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Recent proposed review of the Pyramid Selling Prohibition Ordinance in Legco

The Commerce and Economic Development Bureau has recently asked for a review on the Pyramid Selling Prohibition Ordinance in Legco and they have set out proposals on how to strengthen the control over pyramid schemes for public consultation.

Currently it was only considered as illegal when the up-line take commissions, forcing their down-line to buy a huge amount of products. The current proposal also aims to tighten the restrictions on grey areas such as companies operating by finding down-lines to pay membership fee and to enlarge the base without product selling.

When asked whether the consultation will touch on grey zones such as Herbalife’s business model and the current business model of Amway, Press Secretary to Secretary for Commerce and Economic Development Ms Angela Yip is reluctant to comment on individual cases.

“We have just brought the discussion of pyramid schemes into Legco and we still haven’t finished drafting our consultation document. We will discuss and define the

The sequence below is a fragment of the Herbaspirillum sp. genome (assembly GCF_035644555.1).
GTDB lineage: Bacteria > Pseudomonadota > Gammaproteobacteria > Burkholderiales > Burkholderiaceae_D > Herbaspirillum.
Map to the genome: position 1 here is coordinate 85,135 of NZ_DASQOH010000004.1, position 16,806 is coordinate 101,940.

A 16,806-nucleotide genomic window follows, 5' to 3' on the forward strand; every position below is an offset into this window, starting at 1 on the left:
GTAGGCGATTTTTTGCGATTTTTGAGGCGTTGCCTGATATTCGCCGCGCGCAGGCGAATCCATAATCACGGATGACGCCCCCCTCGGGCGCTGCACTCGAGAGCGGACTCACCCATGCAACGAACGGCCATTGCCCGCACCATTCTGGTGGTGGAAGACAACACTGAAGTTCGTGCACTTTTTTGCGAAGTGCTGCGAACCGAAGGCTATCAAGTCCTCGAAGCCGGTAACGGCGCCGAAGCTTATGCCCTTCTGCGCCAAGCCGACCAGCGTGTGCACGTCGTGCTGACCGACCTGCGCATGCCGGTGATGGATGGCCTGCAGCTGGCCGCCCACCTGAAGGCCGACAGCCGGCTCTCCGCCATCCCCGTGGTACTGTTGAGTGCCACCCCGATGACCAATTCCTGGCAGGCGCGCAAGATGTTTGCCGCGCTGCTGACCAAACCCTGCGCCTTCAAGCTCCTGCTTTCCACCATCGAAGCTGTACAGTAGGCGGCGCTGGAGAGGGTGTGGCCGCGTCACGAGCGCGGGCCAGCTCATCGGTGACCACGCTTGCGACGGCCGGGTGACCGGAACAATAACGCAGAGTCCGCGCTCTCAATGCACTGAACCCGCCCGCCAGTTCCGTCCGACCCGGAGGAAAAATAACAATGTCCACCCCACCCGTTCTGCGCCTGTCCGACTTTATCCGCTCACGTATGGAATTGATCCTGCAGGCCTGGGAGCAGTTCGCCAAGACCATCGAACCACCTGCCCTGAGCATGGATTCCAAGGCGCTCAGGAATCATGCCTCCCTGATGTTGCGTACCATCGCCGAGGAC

grey area clearly in the Legco and during the consultation period.”

What do other university students think?

Sophia Tong Oi-lam (Hong Kong Baptist University, Year 2, Chinese Studies)

One of my classmates always tries to persuade me to buy the health products. But the products are too expensive that I’m never interested in them. I think direct selling is a very annoying business. I wouldn’t try the job even I had the chance.

Kwan Ka-kit (The University of Hong Kong, Year 2, Social Work)

I don’t have friends in the direct selling business, but I am not against it. Aslong as I have a thorough understanding of the company and make sure I won’t be cheated, I think I may give it a try.

Wong Lui (Hong Kong Shue Yan University, Year 2, Journalism and Communication)

Direct selling seems to be attractive to university students as it gives them opportunities to earn so much money. But if I see such advertisements or invitations on Facebook, I automatically ignore them because I have no interest in trying to work in direct selling. I don’t think money can really be earned in such an easy way.”

Kwong Chit (The University of Hong Kong, Year 3, BBA Law)

I believe not all the direct selling companies cheat. They just have their own mechanism or system to run the companies legally. I don’t know any friends who are working as distributors, but I don’t like the business and I don’t think I am able to sell people things either.

Editor: Christine Fung